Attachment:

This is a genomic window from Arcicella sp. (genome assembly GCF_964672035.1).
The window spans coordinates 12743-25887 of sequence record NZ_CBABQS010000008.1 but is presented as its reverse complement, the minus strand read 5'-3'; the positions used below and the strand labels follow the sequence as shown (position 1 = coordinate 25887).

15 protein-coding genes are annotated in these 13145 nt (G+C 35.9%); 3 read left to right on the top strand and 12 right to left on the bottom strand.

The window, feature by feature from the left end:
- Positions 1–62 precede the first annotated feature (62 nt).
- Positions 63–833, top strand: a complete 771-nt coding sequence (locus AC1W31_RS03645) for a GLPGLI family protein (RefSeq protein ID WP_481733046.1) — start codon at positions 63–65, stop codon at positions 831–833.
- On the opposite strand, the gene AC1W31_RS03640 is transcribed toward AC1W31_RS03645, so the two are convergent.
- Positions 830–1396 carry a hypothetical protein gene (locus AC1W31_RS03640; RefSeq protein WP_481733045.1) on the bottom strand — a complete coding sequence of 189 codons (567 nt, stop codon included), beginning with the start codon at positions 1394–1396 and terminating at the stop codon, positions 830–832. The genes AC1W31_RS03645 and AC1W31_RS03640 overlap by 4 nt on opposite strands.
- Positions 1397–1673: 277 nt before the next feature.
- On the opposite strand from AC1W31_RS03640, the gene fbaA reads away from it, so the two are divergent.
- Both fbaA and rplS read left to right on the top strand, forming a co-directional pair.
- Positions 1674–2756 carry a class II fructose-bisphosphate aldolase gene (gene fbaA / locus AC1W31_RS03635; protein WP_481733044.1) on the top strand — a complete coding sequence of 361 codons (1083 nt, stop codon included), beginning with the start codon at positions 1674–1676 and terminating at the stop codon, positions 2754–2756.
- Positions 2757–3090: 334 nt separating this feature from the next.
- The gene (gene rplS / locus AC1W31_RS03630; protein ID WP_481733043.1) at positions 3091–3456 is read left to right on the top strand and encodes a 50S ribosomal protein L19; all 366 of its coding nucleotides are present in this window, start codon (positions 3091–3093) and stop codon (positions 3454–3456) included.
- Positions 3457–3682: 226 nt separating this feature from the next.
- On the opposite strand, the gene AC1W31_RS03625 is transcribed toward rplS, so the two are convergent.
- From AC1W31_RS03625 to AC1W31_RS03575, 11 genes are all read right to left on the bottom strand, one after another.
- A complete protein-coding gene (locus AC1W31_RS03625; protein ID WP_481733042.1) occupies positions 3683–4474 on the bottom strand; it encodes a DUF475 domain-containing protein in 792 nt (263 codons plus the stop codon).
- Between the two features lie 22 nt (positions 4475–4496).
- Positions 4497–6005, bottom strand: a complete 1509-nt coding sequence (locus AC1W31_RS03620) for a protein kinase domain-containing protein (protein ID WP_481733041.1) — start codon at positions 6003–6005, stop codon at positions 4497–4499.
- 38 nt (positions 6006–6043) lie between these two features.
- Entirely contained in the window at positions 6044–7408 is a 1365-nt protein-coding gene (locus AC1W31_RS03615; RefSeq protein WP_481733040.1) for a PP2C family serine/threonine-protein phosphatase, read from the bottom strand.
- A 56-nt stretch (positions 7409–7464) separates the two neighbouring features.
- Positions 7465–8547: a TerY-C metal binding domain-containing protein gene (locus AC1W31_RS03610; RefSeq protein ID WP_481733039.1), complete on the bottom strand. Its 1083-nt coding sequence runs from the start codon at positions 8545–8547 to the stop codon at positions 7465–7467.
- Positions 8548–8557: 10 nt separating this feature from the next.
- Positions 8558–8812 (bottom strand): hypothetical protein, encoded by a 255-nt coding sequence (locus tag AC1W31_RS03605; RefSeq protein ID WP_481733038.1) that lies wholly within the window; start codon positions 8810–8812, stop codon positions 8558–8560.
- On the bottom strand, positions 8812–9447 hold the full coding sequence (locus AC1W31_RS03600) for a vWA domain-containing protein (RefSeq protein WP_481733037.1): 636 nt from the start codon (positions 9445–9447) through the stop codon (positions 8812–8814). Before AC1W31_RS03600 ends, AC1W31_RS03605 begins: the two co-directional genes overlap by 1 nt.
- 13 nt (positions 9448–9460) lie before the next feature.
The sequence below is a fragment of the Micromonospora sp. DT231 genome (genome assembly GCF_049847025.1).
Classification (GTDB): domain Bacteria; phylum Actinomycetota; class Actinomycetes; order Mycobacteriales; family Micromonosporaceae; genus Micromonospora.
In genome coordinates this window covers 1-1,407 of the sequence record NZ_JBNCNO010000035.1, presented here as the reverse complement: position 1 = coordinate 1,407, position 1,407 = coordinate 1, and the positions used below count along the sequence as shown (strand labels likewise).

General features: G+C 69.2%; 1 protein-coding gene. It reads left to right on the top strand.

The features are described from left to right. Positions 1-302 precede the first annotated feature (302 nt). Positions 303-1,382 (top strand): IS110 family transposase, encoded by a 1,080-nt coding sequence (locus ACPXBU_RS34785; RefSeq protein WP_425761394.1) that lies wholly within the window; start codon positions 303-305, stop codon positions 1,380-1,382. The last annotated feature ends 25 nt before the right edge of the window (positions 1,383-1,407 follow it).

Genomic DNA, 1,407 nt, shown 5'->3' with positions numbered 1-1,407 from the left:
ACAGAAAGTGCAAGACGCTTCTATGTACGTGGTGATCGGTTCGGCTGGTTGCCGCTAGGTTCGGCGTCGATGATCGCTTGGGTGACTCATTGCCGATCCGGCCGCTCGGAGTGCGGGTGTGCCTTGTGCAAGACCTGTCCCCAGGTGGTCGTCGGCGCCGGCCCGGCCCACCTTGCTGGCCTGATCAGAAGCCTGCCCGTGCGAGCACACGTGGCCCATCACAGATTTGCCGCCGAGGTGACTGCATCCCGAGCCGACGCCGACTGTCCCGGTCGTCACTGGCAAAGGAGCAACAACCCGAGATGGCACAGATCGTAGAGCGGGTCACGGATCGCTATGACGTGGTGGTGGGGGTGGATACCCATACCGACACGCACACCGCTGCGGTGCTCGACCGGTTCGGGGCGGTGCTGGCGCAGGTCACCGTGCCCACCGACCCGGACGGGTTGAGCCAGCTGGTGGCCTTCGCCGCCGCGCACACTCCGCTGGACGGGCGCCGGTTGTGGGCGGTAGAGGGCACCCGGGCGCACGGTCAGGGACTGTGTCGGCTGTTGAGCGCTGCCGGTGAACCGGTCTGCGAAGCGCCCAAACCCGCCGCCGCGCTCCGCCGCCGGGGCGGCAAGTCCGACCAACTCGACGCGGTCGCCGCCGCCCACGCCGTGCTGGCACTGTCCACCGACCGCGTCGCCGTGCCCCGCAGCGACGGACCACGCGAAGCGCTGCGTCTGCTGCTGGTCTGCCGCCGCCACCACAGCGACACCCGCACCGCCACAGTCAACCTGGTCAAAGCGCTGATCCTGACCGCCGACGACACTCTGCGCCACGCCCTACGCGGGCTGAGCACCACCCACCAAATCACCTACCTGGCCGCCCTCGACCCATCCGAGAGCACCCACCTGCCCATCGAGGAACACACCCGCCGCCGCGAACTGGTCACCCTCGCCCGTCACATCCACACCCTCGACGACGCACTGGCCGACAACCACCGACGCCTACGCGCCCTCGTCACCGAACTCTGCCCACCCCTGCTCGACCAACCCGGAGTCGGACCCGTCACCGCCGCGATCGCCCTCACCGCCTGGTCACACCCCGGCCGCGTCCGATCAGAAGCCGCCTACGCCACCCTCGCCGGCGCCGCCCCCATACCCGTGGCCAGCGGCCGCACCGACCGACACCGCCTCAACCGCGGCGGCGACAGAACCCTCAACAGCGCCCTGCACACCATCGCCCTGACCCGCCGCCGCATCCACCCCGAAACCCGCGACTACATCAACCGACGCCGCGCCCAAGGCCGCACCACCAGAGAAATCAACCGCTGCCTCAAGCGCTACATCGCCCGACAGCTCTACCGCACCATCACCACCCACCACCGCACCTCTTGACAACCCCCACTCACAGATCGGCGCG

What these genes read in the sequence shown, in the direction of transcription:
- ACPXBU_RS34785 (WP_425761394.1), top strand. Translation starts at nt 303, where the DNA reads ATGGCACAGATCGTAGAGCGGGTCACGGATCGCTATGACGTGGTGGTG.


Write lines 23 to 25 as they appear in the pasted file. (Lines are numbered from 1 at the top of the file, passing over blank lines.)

- A 56-nt stretch (positions 7409–7464) separates the two neighbouring features.
- Positions 7465–8547: a TerY-C metal binding domain-containing protein gene (locus AC1W31_RS03610; RefSeq protein ID WP_481733039.1), complete on the bottom strand. Its 1083-nt coding sequence runs from the start codon at positions 8545–8547 to the stop codon at positions 7465–7467.
- Positions 8548–8557: 10 nt separating this feature from the next.